Find your future

Students competing in the Maker Games build an app to help people transition between careers.

Today’s high school and uni students can expect to have many different jobs in their lifetimes. But switching careers and leaping from one industry to another can be a pretty daunting prospect.

This is where Find Your Future comes in.

It’s a prototype careers app built by UNSW Sydney students Fiona Dao, Oliver Dolk, Evelyn Foster, Zoe Marandos, Gaurav Sapre, and Linda Zhang.

The students were taking part in the Maker Games, a new competition run by the School of Engineering at UNSW. Competing teams linked up with industry partners to solve tricky real world problems.

We talked to the students about the Find Your Future app and their experience of the Maker Games.

What gave you the idea for Find Your Future?

Linda: We accepted a challenge from the Commonwealth Bank to use their data for social good. It was a pretty broad challenge. But we’d seen a report from the Foundation for Young Australians which said that young people are going to have 17 jobs and 5 career changes in their lives. And we thought this was a good problem to tackle.

Zoe: So then we did a lot of market research. We interviewed people from Hays Recruitment and Qantas Human Resources. We also spoke to people at UNSW who’d had a career change and asked what led to that.

Fiona: We realized that existing careers sites don’t acknowledge the huge psychological barriers for moving into new industries. That’s where Find Your Future comes in. It helps build confidence that other careers are possible.

How does the Find Your Future app work?

Evelyn: There are three steps to Find Your Future – Inspire, Explore and Plan. Inspire enables users to find case studies of people like themselves who have successfully moved into a new industry. With Explore you can see occupations related to your existing skills, the number of jobs available, salaries, and how many people have already made that same career jump. Then Plan helps you prioritise your different options. It shows the qualifications and soft skills you would need to transition to each job.

So could Find Your Future be used by high school students too?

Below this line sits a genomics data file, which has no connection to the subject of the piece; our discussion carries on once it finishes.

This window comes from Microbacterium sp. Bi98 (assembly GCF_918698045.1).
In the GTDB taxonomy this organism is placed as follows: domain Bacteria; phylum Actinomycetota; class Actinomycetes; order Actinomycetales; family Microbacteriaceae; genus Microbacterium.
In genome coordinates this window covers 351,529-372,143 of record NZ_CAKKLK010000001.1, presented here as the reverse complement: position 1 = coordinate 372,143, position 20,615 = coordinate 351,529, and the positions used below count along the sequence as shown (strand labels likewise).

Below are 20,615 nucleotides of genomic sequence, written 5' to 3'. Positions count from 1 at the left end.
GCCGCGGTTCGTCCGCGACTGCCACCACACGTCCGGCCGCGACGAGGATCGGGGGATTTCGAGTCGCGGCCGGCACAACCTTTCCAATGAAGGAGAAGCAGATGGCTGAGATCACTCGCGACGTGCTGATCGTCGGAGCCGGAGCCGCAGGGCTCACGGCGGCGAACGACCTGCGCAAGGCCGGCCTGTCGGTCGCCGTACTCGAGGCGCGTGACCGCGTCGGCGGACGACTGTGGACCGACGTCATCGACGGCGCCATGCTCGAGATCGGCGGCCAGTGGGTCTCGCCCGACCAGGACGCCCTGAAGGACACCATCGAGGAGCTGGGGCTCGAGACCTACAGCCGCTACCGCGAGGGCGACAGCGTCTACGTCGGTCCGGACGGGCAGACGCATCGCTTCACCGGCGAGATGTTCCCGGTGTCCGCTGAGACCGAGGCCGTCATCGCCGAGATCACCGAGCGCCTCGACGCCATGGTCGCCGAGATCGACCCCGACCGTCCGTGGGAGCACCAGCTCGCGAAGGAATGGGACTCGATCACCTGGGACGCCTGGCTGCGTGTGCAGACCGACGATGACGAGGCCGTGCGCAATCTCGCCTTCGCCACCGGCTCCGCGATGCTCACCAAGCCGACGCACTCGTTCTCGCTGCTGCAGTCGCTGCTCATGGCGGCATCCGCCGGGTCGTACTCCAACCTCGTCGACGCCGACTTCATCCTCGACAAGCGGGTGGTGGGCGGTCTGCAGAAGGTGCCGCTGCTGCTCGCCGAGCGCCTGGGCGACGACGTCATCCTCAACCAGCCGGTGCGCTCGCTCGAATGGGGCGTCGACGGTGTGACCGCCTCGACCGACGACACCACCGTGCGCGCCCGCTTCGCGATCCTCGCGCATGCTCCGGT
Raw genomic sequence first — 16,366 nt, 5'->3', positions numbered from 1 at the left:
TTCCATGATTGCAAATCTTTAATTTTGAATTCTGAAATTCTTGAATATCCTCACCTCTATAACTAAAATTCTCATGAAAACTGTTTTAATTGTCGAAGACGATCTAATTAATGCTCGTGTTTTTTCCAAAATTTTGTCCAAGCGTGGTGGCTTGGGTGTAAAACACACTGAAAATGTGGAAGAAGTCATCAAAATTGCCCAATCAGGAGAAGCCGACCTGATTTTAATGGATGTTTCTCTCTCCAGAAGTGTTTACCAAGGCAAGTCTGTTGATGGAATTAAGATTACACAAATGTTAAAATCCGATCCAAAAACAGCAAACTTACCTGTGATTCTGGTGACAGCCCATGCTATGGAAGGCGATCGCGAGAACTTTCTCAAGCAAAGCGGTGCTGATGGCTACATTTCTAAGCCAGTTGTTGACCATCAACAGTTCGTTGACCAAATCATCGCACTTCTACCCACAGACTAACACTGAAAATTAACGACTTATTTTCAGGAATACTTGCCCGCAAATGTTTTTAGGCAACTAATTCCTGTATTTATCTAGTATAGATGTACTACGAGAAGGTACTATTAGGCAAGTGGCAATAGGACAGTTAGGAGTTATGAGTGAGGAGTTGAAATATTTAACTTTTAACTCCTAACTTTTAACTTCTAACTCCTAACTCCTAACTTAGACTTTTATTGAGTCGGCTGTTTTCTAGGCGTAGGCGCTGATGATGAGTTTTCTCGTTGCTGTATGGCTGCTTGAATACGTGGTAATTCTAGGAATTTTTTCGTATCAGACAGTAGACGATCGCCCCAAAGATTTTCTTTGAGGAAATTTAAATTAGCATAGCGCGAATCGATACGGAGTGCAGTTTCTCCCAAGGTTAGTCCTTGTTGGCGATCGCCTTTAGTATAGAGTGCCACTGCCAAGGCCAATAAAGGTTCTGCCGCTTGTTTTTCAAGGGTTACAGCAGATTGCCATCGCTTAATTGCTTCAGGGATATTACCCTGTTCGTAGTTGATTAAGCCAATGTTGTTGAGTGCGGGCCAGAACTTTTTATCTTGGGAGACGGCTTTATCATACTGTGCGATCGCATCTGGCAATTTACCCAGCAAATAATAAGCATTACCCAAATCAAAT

Linda: Definitely. As students we get told to study one degree and then go out into the world. It’s such bad advice because sometimes that dream job isn’t there. Find Your Future can help individuals see how their apparent dream career might also be related to other careers as well. So if a student wants to be an engineer they might input “Engineer” and think “Wow, even if I don’t become an engineer, the skills might lead me to other careers like finance or healthcare.”

The Find your Future team at the Maker Games showcase event. Left to right: students Oliver Dolk, Gaurav Sapre, Fiona Dao, Zoe Marandos, Evelyn Foster, Linda Zhang. Credit: Quentin Jones

What were the main differences between working on a real world problem and the kind of assignments you’d typically get at uni?

Oliver: At uni, the teachers tend to give the problem to you on a platter. You have datasets that they know will work and if you do the analyses in a certain way you’ll be able to get results. Whereas the data we had was like higgledy piggledy data from the Commonwealth Bank database. It wasn’t designed to solve our problem. So we had to do a lot of cleaning up of the data before we could even start.

Gaurav: Once we’d done this, we came to realise that the Commonwealth Bank data on its own didn’t provide us with answers to all the questions we had. So we got hold of publically available data – Australian Bureau of Statistics data and job adverts from SEEK – and had to integrate it back in to enhance the data that we already had. So there was a lot more emphasis on actually going out and retrieving the data than we’re used to.

And how did you find working with industry partners?

Linda: Commonwealth Bank were amazing. We’ve had data scientists, people in strategy, people in technology who have been able to mentor us through this process. They let us know what data sources are available, and help us build something that is not only feasible but is also marketable and actually uses their data.

So what’s the future for Find Your Future?

Gaurav: I think it has a really bright future because we’re looking at the data in a new way. For example, with the SEEK adverts we’ve mined, we’re looking for trends appearing in the skills the industry is actually looking for. Find Your Future gives people an extremely up to date insight into what skills they should be developing to be successful. That’s not really something you can obtain by just looking on the internet anywhere else.  

Linda: People in the operations and strategy teams at Commonwealth Bank are really excited by what we’ve built and really supportive. So we definitely hope to continue working with them after the competition.

– Jon Brock

Photos by Quentin Jones

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STEM Contributor

Author: STEM Contributor

This article was written by a STEM Contributor for Careers with STEM. To learn more, please visit our contact page.


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